Only now are studies beginning to emerge that characterize the detailed roles of autophagy in maintaining stem cell health and differentiation viability.  Autophagy in stem cells recapitulates the current state of understanding:  “As a major intracellular degradation and recycling pathway, autophagy is crucial for maintaining cellular homeostasis as well as remodeling during normal development, and dysfunctions in autophagy have been associated with a variety of pathologies including cancer, inflammatory bowel disease and neurodegenerative disease. Stem cells are unique in their ability to self-renew and differentiate into various cells in the body, which are important in development, tissue renewal and a range of disease processes. Therefore, it is predicted that autophagy would be crucial for the quality control mechanisms and maintenance of cellular homeostasis in various stem cells given their relatively long life in the organisms. In contrast to the extensive body of knowledge available for somatic cells, the role of autophagy in the maintenance and function of stem cells is only beginning to be revealed as a result of recent studies. Here we provide a comprehensive review of the current understanding of the mechanisms and regulation of autophagy in embryonic stem cells, several tissue stem cells (particularly hematopoietic stem cells), as well as a number of cancer stem cells. We discuss how recent studies of different knockout mice models have defined the roles of various autophagy genes and related pathways in the regulation of the maintenance, expansion and differentiation of various stem cells. We also highlight the many unanswered questions that will help to drive further research at the intersection of autophagy and stem cell biology in the near future.”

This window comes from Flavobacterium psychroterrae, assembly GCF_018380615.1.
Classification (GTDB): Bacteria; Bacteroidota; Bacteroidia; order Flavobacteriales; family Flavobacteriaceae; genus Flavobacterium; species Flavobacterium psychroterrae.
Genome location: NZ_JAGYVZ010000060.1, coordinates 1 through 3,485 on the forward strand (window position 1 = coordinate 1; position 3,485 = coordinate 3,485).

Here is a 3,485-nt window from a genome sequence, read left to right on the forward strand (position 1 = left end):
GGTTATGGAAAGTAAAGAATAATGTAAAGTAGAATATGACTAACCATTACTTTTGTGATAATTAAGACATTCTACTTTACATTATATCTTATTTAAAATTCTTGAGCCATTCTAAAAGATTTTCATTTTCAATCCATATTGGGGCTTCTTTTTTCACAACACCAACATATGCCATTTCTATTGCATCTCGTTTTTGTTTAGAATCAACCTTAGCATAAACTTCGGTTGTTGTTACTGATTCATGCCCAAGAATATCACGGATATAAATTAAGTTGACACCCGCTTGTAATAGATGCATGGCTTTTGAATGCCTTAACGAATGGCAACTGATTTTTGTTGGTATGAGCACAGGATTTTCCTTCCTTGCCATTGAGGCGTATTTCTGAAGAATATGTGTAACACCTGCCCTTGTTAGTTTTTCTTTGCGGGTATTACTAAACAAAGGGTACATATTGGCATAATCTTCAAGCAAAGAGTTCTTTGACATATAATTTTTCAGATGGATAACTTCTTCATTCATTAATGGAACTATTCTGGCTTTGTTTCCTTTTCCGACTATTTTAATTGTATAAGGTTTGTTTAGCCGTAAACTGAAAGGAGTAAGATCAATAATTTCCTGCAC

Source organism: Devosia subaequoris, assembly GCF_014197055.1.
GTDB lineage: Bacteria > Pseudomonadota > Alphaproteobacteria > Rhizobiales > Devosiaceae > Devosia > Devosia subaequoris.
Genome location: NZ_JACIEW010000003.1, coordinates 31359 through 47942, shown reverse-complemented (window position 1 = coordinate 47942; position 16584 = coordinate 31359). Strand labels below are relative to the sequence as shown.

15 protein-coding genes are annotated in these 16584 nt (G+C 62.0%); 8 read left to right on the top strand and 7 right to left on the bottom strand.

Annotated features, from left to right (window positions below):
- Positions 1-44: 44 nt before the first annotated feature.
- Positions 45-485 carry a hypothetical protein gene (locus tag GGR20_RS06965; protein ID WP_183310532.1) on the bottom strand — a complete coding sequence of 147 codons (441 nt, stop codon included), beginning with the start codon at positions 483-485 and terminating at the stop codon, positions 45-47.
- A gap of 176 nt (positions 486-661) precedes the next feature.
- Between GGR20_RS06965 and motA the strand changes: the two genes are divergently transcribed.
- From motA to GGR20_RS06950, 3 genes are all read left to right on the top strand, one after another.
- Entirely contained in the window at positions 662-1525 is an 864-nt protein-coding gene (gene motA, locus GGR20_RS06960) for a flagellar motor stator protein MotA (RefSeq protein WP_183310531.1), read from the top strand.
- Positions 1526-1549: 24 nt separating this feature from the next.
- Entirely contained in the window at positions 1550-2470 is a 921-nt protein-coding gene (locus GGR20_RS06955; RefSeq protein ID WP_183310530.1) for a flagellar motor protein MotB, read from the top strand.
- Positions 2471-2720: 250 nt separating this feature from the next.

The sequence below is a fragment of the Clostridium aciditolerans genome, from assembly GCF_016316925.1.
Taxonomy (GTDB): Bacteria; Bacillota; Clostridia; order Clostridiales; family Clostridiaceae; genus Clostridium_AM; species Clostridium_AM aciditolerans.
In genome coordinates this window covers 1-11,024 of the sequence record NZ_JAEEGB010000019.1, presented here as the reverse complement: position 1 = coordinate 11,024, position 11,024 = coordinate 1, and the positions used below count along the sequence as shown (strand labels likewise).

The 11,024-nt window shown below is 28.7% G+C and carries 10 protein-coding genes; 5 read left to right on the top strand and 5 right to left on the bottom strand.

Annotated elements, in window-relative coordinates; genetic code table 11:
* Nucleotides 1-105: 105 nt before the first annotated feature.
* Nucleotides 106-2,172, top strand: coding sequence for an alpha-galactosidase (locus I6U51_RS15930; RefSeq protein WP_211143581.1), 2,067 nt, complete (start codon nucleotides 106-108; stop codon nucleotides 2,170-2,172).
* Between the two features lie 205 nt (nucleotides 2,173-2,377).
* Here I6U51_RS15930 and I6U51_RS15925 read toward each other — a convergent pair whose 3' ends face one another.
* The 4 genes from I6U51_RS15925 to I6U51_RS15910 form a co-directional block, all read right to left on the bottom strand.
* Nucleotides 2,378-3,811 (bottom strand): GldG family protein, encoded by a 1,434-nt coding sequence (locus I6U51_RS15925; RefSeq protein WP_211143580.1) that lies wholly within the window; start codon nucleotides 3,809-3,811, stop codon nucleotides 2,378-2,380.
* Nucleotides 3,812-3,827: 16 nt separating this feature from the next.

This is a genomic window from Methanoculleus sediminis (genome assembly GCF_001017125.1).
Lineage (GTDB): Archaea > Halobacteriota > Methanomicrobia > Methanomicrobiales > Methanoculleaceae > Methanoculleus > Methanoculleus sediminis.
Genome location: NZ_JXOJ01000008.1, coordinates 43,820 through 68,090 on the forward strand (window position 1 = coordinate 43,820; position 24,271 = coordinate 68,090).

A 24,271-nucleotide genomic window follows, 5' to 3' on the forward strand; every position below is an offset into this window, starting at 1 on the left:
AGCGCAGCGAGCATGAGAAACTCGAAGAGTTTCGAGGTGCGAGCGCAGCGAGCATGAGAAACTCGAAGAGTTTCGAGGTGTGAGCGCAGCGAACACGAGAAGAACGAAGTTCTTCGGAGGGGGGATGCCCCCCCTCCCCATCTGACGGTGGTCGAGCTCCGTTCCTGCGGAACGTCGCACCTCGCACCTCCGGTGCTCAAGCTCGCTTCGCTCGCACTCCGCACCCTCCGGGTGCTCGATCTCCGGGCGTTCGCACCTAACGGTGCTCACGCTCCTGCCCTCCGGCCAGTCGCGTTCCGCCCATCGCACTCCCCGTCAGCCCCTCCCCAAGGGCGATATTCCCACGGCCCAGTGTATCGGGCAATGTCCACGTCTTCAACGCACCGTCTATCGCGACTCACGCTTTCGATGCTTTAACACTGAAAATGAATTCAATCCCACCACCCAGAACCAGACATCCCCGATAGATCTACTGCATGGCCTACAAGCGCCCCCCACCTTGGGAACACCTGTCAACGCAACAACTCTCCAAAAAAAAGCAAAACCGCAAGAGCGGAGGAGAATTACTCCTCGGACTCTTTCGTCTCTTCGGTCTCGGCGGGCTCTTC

Another very-recent finding related to autophagy and stem cells is reported in the March 31, 2013 paper FIP200 is required for maintenance and differentiation of postnatal neural stem cells.These data reveal that FIP200-mediated autophagy contributes to the maintenance and functions of NSCs through regulation of oxidative state.” FIP200 is “a gene essential for autophagy induction in mammalian cells.”